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Tiger at 40

Associated Press | 1/8/2016, 7:39 a.m.
Ten days after Tiger Woods turned 24, he picked up his 16th career PGA Tour victory by beating Ernie Els ...
Tiger Woods waits during a practice round at the Waste Management Phoenix Open golf tournament in January 2015. Because of poor scores, he didn’t qualify to play in the tournament’s final two rounds. Rick Scuteri/Associated Press

Ten days after Tiger Woods turned 24, he picked up his 16th career PGA Tour victory by beating Ernie Els in an epic battle at Kapalua.

More than winning his fifth straight PGA Tour event — the longest streak since 1953 — it was how he won. Woods and Els matched eagles on the 18th hole in regulation and birdies in the playoff, and then Woods ended it on the second extra hole with a 40-foot birdie putt that was downhill, into the grain and broke hard to the left.

Els saw the future that January day in 2000, and it was daunting.

“I think he’s a legend in the making,” Els said at the time. “He’s 24. He’s probably going to be bigger than Elvis when he gets into his 40s.”

Tiger Woods entered his 40s on Wednesday, Dec. 30.

Bigger than Elvis?

No, because golf isn’t in the same galaxy as rock and roll.

But he was right about Woods being a legend in the making, and it didn’t take long. Woods’ 15-shot victory in the U.S. Open that summer at Pebble Beach was the most dominant in 140 years of major championships. He had the career Grand Slam at 24 and remains the only player to win multiple majors in back-to-back seasons.

“Everyone has strengths and weaknesses,” Adam Scott said. “We’ve only seen one bloke out here who did everything better than anyone else.”


Tiger Woods greets Ernie Els on the 18th green of the Mercedes Championships in Kapalua, Hawaii, in January 2000, after they both sank eagle putts to force a playoff. At 24, Woods won on the second playoff hole for his fifth consecutive PGA Tour victory and the 14th of his young career.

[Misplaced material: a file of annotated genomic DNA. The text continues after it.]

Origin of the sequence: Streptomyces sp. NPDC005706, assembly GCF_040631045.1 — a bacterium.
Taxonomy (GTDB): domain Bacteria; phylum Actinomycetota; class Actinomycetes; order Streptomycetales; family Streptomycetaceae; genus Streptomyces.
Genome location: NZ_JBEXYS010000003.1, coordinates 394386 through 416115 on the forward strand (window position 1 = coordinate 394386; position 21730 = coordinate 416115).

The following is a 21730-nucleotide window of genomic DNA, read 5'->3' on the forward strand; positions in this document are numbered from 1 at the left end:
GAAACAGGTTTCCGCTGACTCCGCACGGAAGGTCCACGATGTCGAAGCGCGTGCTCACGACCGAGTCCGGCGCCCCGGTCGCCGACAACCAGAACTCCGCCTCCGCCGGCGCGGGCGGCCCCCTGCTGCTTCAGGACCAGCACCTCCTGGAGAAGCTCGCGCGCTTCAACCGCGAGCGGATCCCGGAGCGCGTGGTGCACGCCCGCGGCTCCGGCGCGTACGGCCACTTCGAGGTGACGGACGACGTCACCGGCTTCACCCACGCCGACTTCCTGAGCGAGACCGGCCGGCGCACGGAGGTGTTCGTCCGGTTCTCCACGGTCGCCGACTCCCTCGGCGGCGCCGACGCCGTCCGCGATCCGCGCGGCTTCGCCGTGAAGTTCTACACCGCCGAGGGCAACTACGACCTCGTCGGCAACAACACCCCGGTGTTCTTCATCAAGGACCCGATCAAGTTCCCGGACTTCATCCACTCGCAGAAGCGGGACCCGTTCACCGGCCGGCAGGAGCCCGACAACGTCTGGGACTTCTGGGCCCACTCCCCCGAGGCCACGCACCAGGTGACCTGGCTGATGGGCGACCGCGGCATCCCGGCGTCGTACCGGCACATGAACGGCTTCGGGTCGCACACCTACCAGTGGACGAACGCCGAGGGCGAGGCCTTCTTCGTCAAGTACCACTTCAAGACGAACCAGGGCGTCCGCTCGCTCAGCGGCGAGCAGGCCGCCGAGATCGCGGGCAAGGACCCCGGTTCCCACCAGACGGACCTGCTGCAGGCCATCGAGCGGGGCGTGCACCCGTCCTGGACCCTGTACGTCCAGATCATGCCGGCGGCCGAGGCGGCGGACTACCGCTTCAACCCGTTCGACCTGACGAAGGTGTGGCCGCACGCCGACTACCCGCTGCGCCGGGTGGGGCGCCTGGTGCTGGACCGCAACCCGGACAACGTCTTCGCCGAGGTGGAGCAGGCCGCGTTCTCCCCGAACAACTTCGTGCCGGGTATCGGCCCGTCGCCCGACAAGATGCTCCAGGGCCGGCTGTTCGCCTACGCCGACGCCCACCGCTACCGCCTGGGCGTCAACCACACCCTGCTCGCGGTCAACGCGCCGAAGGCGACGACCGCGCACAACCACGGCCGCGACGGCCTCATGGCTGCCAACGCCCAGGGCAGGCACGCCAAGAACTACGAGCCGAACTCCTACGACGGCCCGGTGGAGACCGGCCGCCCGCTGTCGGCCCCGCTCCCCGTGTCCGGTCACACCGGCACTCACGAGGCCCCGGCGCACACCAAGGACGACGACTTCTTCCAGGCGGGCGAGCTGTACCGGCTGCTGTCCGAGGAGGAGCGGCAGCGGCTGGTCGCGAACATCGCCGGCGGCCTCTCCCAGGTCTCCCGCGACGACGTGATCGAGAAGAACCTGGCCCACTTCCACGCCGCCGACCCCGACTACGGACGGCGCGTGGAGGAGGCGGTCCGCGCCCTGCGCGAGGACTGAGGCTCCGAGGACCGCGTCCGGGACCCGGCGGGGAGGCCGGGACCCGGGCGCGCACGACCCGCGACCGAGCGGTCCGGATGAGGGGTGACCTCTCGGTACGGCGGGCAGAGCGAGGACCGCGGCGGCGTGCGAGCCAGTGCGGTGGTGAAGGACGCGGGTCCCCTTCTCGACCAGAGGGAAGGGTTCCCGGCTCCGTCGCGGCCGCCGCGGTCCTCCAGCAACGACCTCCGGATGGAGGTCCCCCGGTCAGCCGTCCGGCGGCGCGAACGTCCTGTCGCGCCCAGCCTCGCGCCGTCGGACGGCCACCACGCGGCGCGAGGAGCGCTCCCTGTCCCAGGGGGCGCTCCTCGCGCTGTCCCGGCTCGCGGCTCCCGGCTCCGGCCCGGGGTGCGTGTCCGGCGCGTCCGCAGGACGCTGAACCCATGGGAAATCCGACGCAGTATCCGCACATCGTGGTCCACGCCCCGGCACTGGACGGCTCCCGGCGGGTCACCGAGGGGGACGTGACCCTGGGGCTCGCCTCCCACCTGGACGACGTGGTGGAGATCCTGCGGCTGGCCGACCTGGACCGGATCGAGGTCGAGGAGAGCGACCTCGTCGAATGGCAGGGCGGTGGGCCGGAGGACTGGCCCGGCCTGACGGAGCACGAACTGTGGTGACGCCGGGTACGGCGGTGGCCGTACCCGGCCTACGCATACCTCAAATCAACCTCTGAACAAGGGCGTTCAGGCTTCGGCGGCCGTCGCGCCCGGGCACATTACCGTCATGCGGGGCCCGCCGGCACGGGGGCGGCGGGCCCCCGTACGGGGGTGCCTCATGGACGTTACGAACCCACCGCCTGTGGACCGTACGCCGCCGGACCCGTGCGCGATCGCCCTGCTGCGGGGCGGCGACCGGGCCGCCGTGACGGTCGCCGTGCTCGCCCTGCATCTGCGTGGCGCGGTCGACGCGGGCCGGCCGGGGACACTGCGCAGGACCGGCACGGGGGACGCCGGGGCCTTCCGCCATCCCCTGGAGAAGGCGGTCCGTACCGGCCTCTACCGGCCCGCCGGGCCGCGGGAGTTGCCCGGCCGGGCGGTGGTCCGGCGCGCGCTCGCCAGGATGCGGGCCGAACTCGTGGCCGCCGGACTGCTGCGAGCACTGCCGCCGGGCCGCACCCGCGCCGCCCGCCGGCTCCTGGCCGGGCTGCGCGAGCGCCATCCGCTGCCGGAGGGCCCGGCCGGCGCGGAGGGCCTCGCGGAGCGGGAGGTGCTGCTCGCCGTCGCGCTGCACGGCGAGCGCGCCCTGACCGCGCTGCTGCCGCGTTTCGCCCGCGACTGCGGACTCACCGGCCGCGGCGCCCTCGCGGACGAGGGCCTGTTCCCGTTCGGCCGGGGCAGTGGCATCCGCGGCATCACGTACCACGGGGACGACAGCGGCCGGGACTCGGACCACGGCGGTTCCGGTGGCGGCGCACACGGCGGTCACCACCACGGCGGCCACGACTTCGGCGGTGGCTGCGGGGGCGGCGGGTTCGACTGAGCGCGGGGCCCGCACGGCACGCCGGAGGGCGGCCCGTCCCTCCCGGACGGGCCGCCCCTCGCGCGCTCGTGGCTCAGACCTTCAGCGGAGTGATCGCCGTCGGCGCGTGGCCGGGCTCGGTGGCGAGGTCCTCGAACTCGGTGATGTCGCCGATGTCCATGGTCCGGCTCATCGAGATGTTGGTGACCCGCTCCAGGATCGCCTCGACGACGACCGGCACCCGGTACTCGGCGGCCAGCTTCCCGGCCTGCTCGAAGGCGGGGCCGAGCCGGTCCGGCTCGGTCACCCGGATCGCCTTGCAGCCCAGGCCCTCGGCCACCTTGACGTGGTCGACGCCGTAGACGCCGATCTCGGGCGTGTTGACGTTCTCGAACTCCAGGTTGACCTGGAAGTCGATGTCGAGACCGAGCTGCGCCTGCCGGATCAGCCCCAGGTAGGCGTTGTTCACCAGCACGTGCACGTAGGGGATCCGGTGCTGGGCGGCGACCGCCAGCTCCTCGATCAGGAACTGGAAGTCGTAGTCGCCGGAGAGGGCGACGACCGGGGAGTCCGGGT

Eric Risberg/Associated Press

Tiger Woods greets Ernie Els on the 18th green of the Mercedes Championships in Kapalua, Hawaii, in January 2000, after they both sank eagle putts to force a playoff. At 24, Woods won on the second playoff hole for his fifth consecutive PGA Tour victory and the 14th of his young career.

His legacy on the golf course is secure no matter what happens the rest of his career, and Woods referred to anything else he achieves as “gravy.” That struck a tone of resignation from Woods, who always wanted to be seen as an athlete instead of a golfer and now can do little more than walk.

Three surgeries on his lower back in just over 18 months make it hard to gauge his future.

There is a tendency to celebrate his 40th birthday by looking back, making it feel more like a retirement party. It’s an easy trap. Woods hasn’t won in more than two years, and when he won his last major in the 2008 U.S. Open at Torrey Pines, Jordan Spieth had just finished his freshman year of high school.

When he turned 30, Woods was No. 1 in the world.

At age 40, he is No. 416.

When Woods turned pro at 20, the No. 1 player in the world was 41-year-old Greg Norman. Woods is 40, and the No. 1 player is 22-year-old Spieth.

“Where do I see myself in the next five to 10 years?” Woods wrote in a recent blog on his website. “I am still playing golf at the highest level and winning tournaments and major championships. My foundation has been implemented around the globe, and we’ve helped out not just millions, but when I’m all said and done with my life on this earth, it will hopefully be billions.”

From the pinnacle of winning majors to the depths of injury, scandal and divorce, the impact of Woods has not changed. Golf is in a good spot with the next generation of stars — Spieth, Rory McIlroy, Rickie Fowler and Jason Day at the moment — though none move the needle like Woods.